Reader’s wildlife photos

April 8, 2023 • 8:15 am

Today we have another text-and-photo odyssey from reader Athayde Tonhasca Júnior. His text is indented, and you can enlarge the photos by clicking on them.

The long dead speak to us

The Ancient Greeks and Romans shaped Western culture with their philosophy, laws, plays, poetry, treatises, historical narratives and memories. By and large, these texts were the works of the elite: educated white men high up in the pecking order (naturally, then, the Church of Woke loathes the Classics). But women, soldiers, slaves, ordinary citizens and assorted hoi polloi left their impressions on a few texts, clay and wood tablets (such as the ones in the Vindolanda museum), and epitaphs. Some of latter sound surprisingly contemporary and touching, considering how odd, cruel and violent the Ancients often seem to us.

All but two of the following images are mine, but most of the information comes from their respective museums (in parenthesis).

This thin marble plaque with a Greek alphabet inscription must have been secured to a wall, as indicated by traces of studs in the corners. There are also traces of the original red colour in the first and fourth lines. 3rd century AD (Cyprus Museum, Nicosia – CM).

This grave belongs to Evodia who enjoyed a happy life; the immortal fame of her modest nature is shining. But the sweet end of life has been decreed by the gods for all mortals and this nobody can ever avoid.

This lyrical funerary epigram in Greek consists of five elegiac couplets, but the last three verses are illegible. It was placed on the grave of Sostratis by her father, who expresses his grief for the premature loss of his daughter, before he could see her married. It is written in the first person singular as if the deceased girl is speaking. 1st c. BC (CM).

I, Sostratis, like a tender olive tree branch, was cut off by the wind from my father’s chambers. My wedding is like a meaningless name to you because the girl you have so caringly raised will remain unmarried. Yes, but since god has divorced me from such things, you should now enjoy your children who are still alive while I pray to the gods of the underworld….

This Cypro-syllabic inscription on limestone, possibly from 6th c. BC, is not completely legible because of some unidentified script. So we will never know the objective of this funerary stele; was it to celebrate Nikanor the brave? Nikanor the influencer? Forever the mystery of Nikanor (CM).

Nikanor the… who fell in battle.

If you ever studied Latin from a textbook, you may have come across this famous transcript from a tablet or pillar found in Rome, now lost, from 135-120 BC (image © Clauss et al. EDCS-Journal).

Stranger, what I say is brief. Stand still and read it. Here is the scarcely beautiful tomb of a beautiful woman. Her parents named her Claudia. She loved her husband with her whole heart. She bore two sons; of these she leaves one on earth; under the earth she has placed the other. She was charming in conversation, yet proper in bearing. She kept house, she made wool. I have spoken. Go your way.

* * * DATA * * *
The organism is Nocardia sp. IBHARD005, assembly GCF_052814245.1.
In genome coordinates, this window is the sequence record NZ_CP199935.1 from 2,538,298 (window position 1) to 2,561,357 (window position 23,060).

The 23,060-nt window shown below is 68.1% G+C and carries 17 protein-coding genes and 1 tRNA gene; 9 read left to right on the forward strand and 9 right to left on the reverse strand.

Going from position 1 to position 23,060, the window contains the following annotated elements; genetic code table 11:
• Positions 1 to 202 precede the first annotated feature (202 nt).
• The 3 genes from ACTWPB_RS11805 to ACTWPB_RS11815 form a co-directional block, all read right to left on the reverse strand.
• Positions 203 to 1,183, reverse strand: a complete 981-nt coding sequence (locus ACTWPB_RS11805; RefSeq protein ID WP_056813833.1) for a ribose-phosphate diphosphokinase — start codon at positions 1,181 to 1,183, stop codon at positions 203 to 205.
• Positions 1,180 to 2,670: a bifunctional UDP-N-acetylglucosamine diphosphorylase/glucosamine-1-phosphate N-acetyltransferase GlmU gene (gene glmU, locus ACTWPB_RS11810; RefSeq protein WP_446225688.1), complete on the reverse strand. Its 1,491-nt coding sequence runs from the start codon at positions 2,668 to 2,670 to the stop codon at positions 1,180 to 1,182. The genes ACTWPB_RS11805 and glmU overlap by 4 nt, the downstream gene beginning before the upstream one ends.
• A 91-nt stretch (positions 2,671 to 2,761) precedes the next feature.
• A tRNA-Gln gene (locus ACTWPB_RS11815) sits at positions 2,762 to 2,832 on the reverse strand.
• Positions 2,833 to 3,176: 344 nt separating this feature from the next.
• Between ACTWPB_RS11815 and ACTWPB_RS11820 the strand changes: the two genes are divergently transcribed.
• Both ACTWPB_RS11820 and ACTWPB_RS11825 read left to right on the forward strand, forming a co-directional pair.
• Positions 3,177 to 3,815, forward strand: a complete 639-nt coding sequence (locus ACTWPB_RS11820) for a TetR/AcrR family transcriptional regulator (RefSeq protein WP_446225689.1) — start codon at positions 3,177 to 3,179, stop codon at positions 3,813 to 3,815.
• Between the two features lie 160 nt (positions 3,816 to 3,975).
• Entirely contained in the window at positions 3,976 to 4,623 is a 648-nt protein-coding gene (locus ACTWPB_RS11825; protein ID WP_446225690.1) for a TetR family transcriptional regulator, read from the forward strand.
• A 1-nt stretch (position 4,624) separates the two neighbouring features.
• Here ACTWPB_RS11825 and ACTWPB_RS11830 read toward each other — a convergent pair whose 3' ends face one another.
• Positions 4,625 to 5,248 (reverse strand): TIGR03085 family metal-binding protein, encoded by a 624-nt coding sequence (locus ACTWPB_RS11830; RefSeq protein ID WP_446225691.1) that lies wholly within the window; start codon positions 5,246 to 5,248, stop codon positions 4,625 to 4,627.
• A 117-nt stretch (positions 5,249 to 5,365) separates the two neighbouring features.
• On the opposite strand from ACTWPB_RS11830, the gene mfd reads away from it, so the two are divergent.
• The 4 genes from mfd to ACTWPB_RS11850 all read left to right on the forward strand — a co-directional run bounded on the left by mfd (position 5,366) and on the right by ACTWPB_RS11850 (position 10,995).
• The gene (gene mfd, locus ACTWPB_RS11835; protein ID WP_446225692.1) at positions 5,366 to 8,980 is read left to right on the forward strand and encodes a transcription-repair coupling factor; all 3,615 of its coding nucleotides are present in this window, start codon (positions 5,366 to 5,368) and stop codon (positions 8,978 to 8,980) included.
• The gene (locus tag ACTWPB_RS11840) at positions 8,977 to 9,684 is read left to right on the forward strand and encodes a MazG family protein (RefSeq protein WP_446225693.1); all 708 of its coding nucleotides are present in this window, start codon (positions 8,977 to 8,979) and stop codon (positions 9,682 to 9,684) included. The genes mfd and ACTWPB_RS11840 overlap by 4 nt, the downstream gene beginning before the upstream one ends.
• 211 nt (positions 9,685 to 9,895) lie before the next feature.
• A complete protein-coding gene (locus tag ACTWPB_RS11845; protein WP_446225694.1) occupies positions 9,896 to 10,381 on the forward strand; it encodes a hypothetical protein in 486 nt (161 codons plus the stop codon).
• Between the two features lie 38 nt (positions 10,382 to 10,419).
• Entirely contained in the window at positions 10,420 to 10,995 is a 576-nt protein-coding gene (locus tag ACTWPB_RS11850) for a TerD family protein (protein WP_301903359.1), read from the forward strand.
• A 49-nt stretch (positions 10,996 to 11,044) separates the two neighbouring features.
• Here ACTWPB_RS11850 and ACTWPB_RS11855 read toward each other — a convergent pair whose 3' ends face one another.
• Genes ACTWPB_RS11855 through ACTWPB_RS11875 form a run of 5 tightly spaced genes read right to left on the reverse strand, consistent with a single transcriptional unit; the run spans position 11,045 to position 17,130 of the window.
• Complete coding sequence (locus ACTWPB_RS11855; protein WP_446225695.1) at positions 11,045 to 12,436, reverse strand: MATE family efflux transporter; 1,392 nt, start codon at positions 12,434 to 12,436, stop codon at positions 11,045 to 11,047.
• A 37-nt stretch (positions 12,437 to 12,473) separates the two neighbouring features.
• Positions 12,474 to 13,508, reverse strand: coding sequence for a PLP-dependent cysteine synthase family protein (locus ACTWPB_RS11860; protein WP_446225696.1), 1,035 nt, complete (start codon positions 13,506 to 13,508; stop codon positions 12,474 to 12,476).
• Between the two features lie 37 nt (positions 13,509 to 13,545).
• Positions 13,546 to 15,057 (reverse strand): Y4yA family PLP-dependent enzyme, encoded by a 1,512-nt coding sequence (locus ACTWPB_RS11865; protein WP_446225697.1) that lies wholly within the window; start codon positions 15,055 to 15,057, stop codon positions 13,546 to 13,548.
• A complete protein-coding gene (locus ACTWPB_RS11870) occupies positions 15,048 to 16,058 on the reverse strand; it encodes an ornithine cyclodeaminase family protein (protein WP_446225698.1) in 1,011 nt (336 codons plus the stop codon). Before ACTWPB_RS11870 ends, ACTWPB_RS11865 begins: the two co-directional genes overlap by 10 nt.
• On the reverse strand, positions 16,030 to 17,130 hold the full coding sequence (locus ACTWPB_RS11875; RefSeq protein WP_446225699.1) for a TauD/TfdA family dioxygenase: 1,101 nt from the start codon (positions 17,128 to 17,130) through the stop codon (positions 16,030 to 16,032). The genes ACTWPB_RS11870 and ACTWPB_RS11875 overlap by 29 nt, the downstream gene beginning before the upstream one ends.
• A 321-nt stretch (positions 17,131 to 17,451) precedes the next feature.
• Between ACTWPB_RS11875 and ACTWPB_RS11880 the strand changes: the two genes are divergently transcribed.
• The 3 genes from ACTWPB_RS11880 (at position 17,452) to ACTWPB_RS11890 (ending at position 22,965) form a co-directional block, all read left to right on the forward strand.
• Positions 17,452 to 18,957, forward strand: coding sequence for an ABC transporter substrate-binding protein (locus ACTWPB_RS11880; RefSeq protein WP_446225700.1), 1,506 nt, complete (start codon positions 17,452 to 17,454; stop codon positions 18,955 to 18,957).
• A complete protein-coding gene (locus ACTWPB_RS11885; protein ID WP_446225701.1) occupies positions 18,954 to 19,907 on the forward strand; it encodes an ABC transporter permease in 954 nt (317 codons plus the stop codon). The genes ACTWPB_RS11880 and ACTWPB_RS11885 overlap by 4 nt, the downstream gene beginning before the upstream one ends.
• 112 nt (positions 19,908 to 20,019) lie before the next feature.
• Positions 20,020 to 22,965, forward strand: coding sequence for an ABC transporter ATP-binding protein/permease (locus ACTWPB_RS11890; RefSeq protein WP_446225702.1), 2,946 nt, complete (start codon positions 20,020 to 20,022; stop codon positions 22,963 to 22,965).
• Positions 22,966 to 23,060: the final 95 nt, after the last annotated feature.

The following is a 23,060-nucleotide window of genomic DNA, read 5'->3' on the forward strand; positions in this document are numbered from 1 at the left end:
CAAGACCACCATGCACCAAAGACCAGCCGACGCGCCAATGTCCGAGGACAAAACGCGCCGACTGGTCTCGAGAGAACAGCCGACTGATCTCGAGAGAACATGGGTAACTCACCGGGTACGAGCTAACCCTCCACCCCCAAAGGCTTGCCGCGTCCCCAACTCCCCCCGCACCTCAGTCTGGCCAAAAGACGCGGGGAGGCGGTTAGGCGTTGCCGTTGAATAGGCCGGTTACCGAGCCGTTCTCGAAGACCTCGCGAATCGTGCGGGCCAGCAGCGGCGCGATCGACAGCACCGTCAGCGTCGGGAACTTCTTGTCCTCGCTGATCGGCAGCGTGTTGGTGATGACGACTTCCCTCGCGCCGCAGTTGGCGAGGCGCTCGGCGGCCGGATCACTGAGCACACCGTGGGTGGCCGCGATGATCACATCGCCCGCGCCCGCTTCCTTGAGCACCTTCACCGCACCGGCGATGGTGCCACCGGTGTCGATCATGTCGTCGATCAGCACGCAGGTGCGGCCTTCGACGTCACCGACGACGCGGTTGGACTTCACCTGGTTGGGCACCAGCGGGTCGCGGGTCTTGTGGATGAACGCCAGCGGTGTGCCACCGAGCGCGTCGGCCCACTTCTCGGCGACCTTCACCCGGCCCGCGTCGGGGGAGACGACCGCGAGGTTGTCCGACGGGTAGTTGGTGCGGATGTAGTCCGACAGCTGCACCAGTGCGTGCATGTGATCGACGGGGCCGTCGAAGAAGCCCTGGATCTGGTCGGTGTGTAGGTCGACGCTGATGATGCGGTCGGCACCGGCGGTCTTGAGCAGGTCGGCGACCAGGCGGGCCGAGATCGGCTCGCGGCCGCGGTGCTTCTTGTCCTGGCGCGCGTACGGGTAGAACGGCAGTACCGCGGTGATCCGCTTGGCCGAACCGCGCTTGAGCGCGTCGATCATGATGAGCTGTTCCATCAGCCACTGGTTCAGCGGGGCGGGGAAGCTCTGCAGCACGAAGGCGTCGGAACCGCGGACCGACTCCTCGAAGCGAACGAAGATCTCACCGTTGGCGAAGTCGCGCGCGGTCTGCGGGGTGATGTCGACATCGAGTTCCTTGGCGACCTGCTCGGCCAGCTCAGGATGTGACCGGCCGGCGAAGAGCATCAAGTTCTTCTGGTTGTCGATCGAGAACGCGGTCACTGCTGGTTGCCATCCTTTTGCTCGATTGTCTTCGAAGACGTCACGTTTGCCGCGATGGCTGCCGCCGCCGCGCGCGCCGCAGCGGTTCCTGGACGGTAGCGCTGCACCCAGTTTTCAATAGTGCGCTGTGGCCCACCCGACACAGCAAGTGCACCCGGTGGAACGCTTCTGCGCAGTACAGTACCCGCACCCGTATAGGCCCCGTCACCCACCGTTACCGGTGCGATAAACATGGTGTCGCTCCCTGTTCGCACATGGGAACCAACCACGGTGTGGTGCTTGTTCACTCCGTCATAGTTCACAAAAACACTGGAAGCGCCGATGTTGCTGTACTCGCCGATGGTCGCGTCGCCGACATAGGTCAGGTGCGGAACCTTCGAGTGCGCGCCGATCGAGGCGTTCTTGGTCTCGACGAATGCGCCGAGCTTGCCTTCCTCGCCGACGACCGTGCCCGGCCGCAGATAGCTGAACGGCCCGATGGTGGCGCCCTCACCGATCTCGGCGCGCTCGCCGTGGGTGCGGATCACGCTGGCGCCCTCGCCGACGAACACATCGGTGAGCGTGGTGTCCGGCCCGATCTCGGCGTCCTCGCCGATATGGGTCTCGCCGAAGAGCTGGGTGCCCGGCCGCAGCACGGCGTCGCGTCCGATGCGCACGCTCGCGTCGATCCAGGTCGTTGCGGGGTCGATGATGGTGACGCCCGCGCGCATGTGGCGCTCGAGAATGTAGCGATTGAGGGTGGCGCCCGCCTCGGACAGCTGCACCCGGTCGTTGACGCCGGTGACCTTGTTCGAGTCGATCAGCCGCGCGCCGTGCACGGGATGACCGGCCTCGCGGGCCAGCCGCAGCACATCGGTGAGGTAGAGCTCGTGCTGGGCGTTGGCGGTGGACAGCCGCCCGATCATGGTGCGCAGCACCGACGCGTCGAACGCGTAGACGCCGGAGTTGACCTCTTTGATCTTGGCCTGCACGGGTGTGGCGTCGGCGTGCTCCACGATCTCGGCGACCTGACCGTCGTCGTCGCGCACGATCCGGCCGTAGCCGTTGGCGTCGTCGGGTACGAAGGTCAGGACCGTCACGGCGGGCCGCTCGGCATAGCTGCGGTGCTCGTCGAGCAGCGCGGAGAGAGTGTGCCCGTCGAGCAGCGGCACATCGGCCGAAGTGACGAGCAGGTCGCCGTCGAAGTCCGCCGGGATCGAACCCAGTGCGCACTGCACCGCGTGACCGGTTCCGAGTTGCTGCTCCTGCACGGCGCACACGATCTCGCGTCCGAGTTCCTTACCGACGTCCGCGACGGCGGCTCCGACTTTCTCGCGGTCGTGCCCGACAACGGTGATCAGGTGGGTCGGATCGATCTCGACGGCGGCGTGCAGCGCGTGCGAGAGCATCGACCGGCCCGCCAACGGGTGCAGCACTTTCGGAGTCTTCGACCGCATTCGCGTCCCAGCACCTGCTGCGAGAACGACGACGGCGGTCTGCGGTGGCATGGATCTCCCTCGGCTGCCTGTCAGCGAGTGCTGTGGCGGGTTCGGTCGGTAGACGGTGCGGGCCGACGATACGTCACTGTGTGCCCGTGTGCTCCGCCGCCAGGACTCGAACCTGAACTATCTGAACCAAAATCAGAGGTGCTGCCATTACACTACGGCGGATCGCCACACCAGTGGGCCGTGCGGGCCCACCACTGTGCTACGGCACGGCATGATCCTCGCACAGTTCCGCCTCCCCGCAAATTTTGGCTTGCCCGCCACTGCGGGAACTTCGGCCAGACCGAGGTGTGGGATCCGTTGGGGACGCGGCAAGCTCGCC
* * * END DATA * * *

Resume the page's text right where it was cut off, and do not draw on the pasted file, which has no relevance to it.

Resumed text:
Here’s the original, with its faulty syntax:

Hospes quod deico paullum est asta ac pellege / h(e)ic est sepulcrum hau(d) pulc(h)rum pulc(h)rai feminae / nomen parentes nominarunt Claudiam / su(ou)m mareitum corde deilexit s(o)uo / gnatos duos creavit horunc alterum / in terra linquit alium sub terra locat / sermone lepido tum autem incessu commodo / domum servavit lanam fecit dixi ab(e)i:

A plaque from 2nd c. AD (Capitoline Museums, Rome).

In this respectable tomb Glyconis lies serenely: sweet in name, but even sweeter in her soul. She never cared for splendid honours for her (too?) austere, but rather she preferred to be wild and pleasant, to be inebriated by wine (Bacchus) and to perform songs with simplicity. She often amused herself by weaving beautiful wreaths of flowers with sweet love for herself and for her children, who she left in puberty (the sons) she created were brothers in the likeness of Castor and Pollux. Worthy to enjoy a blessed and eternal life (lux), she hurried to where the good fates call (us). Publius Mattius Chariton saw to (the making of this tomb) for his well-deserving wife.

The original reads:

Hoc iacet in tumulo secura Glyconis honesto. / Dulcis nomine erat, anima quoque dulcior usque / que nucquam tetricos egit sibi lucis honores, / set magi(s) lascivos suabes, Bacchoq(ue) madere, / simplicitate sequi cantus. Mollesq(ue) coronas / lusibus ipsa suis generabat saepe et amore / dulce sibi natisque suis quos reliquit. / Castorea fratres sub imagine quos generavit. / Digna quidem frui perpetua de luce benigna. / set celerat quo nos fata benigna vocant. / P(ublius) Mattius toit Chariton coniugi b(ene) m(erenti) f(ecit):

The funerary stele of a Roman soldier who died naturally or was killed in Cyprus during Roman rule, 2nd c. AD. The Latin inscription speaks of a soldiers’ fate: to die before his time, away from home (CM).

Erected in memory of the centurion Caius Decimius, son of Titus from the tribe Stellatina.

A limestone funerary stele from the 5th c. BC. The middle-aged bearded man – the deceased – offered his right hand for a handshake, a sign of farewell. The parchment in the hand of the standing man suggests that the deceased was a man of letters (CM).

A marble funerary stele from Plakalona (Aptera), Crete, 3rd-4th c. AD (Heraklion Archaeological Museum).